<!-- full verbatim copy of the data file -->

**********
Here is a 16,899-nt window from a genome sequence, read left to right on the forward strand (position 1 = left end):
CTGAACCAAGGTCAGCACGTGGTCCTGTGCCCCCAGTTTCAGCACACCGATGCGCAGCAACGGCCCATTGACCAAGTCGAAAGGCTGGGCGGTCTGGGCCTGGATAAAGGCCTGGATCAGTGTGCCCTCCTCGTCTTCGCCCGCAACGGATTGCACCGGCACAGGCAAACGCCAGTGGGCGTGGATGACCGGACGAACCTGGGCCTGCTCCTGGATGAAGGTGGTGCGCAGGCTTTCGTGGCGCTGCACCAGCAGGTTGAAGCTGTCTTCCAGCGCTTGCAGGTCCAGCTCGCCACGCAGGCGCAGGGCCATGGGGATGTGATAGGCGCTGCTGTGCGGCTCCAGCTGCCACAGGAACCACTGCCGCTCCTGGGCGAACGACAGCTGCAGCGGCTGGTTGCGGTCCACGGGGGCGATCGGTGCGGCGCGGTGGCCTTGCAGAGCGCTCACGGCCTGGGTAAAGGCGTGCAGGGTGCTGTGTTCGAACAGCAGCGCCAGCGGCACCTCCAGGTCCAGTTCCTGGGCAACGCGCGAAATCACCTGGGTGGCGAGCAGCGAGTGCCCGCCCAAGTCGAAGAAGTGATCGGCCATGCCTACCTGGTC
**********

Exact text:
Here is a 16,899-nt window from a genome sequence, read left to right on the forward strand (position 1 = left end):
CTGAACCAAGGTCAGCACGTGGTCCTGTGCCCCCAGTTTCAGCACACCGATGCGCAGCAACGGCCCATTGACCAAGTCGAAAGGCTGGGCGGTCTGGGCCTGGATAAAGGCCTGGATCAGTGTGCCCTCCTCGTCTTCGCCCGCAACGGATTGCACCGGCACAGGCAAACGCCAGTGGGCGTGGATGACCGGACGAACCTGGGCCTGCTCCTGGATGAAGGTGGTGCGCAGGCTTTCGTGGCGCTGCACCAGCAGGTTGAAGCTGTCTTCCAGCGCTTGCAGGTCCAGCTCGCCACGCAGGCGCAGGGCCATGGGGATGTGATAGGCGCTGCTGTGCGGCTCCAGCTGCCACAGGAACCACTGCCGCTCCTGGGCGAACGACAGCTGCAGCGGCTGGTTGCGGTCCACGGGGGCGATCGGTGCGGCGCGGTGGCCTTGCAGAGCGCTCACGGCCTGGGTAAAGGCGTGCAGGGTGCTGTGTTCGAACAGCAGCGCCAGCGGCACCTCCAGGTCCAGTTCCTGGGCAACGCGCGAAATCACCTGGGTGGCGAGCAGCGAGTGCCCGCCCAAGTCGAAGAAGTGATCGGCCATGCCTACCTGGTC